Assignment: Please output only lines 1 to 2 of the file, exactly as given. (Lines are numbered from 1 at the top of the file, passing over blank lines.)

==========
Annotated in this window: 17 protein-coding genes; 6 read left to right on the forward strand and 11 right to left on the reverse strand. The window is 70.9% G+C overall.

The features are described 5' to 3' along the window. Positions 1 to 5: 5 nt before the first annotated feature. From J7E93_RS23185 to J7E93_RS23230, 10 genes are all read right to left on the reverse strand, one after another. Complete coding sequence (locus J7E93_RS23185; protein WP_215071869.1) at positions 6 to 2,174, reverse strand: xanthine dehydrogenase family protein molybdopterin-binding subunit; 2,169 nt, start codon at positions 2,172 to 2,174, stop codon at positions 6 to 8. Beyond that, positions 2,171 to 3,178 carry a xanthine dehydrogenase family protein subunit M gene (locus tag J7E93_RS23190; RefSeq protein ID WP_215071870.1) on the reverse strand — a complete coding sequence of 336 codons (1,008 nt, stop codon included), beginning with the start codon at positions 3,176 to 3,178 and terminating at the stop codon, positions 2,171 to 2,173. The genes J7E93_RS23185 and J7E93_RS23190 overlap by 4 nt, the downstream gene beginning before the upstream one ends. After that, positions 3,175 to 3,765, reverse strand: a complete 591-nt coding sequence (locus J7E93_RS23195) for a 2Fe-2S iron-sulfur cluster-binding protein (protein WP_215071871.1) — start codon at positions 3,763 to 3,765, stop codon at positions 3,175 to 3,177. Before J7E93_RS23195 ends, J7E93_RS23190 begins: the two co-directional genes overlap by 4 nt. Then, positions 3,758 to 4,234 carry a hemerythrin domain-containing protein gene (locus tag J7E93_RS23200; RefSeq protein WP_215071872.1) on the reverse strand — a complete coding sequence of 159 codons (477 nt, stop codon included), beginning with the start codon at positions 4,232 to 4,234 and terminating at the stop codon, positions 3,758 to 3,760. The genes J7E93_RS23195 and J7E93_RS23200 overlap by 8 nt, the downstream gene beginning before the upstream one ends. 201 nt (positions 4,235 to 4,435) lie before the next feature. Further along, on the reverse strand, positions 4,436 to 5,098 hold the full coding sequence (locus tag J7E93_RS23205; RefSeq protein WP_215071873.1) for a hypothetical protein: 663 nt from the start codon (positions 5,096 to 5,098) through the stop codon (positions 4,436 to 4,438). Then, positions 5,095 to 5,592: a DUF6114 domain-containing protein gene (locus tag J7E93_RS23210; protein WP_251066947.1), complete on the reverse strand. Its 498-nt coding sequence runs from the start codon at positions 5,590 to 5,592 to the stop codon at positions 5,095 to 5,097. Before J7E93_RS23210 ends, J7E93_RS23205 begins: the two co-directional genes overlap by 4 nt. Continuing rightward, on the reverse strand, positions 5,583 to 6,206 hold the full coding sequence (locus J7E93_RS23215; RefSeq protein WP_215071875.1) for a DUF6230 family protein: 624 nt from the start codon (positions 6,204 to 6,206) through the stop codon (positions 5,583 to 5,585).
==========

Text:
Annotated in this window: 17 protein-coding genes; 6 read left to right on the forward strand and 11 right to left on the reverse strand. The window is 70.9% G+C overall.

The features are described 5' to 3' along the window. Positions 1 to 5: 5 nt before the first annotated feature. From J7E93_RS23185 to J7E93_RS23230, 10 genes are all read right to left on the reverse strand, one after another. Complete coding sequence (locus J7E93_RS23185; protein WP_215071869.1) at positions 6 to 2,174, reverse strand: xanthine dehydrogenase family protein molybdopterin-binding subunit; 2,169 nt, start codon at positions 2,172 to 2,174, stop codon at positions 6 to 8. Beyond that, positions 2,171 to 3,178 carry a xanthine dehydrogenase family protein subunit M gene (locus tag J7E93_RS23190; RefSeq protein ID WP_215071870.1) on the reverse strand — a complete coding sequence of 336 codons (1,008 nt, stop codon included), beginning with the start codon at positions 3,176 to 3,178 and terminating at the stop codon, positions 2,171 to 2,173. The genes J7E93_RS23185 and J7E93_RS23190 overlap by 4 nt, the downstream gene beginning before the upstream one ends. After that, positions 3,175 to 3,765, reverse strand: a complete 591-nt coding sequence (locus J7E93_RS23195) for a 2Fe-2S iron-sulfur cluster-binding protein (protein WP_215071871.1) — start codon at positions 3,763 to 3,765, stop codon at positions 3,175 to 3,177. Before J7E93_RS23195 ends, J7E93_RS23190 begins: the two co-directional genes overlap by 4 nt. Then, positions 3,758 to 4,234 carry a hemerythrin domain-containing protein gene (locus tag J7E93_RS23200; RefSeq protein WP_215071872.1) on the reverse strand — a complete coding sequence of 159 codons (477 nt, stop codon included), beginning with the start codon at positions 4,232 to 4,234 and terminating at the stop codon, positions 3,758 to 3,760. The genes J7E93_RS23195 and J7E93_RS23200 overlap by 8 nt, the downstream gene beginning before the upstream one ends. 201 nt (positions 4,235 to 4,435) lie before the next feature. Further along, on the reverse strand, positions 4,436 to 5,098 hold the full coding sequence (locus tag J7E93_RS23205; RefSeq protein WP_215071873.1) for a hypothetical protein: 663 nt from the start codon (positions 5,096 to 5,098) through the stop codon (positions 4,436 to 4,438). Then, positions 5,095 to 5,592: a DUF6114 domain-containing protein gene (locus tag J7E93_RS23210; protein WP_251066947.1), complete on the reverse strand. Its 498-nt coding sequence runs from the start codon at positions 5,590 to 5,592 to the stop codon at positions 5,095 to 5,097. Before J7E93_RS23210 ends, J7E93_RS23205 begins: the two co-directional genes overlap by 4 nt. Continuing rightward, on the reverse strand, positions 5,583 to 6,206 hold the full coding sequence (locus J7E93_RS23215; RefSeq protein WP_215071875.1) for a DUF6230 family protein: 624 nt from the start codon (positions 6,204 to 6,206) through the stop codon (positions 5,583 to 5,585).